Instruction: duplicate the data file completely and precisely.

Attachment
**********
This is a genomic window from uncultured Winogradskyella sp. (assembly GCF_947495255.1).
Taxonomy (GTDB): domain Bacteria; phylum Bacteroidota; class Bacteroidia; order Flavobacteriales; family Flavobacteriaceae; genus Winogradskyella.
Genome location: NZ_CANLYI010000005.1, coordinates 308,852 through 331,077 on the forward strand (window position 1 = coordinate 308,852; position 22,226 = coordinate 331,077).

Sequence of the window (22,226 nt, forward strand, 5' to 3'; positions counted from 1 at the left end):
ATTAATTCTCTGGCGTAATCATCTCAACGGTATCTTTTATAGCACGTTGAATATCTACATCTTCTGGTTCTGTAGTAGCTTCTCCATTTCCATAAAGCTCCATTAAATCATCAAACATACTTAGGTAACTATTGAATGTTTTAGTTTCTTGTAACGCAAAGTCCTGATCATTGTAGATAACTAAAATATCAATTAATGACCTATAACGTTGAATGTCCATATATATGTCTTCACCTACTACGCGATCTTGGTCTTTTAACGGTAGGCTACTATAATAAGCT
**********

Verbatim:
This is a genomic window from uncultured Winogradskyella sp. (assembly GCF_947495255.1).
Taxonomy (GTDB): domain Bacteria; phylum Bacteroidota; class Bacteroidia; order Flavobacteriales; family Flavobacteriaceae; genus Winogradskyella.
Genome location: NZ_CANLYI010000005.1, coordinates 308,852 through 331,077 on the forward strand (window position 1 = coordinate 308,852; position 22,226 = coordinate 331,077).

Sequence of the window (22,226 nt, forward strand, 5' to 3'; positions counted from 1 at the left end):
ATTAATTCTCTGGCGTAATCATCTCAACGGTATCTTTTATAGCACGTTGAATATCTACATCTTCTGGTTCTGTAGTAGCTTCTCCATTTCCATAAAGCTCCATTAAATCATCAAACATACTTAGGTAACTATTGAATGTTTTAGTTTCTTGTAACGCAAAGTCCTGATCATTGTAGATAACTAAAATATCAATTAATGACCTATAACGTTGAATGTCCATATATATGTCTTCACCTACTACGCGATCTTGGTCTTTTAACGGTAGGCTACTATAATAAGCT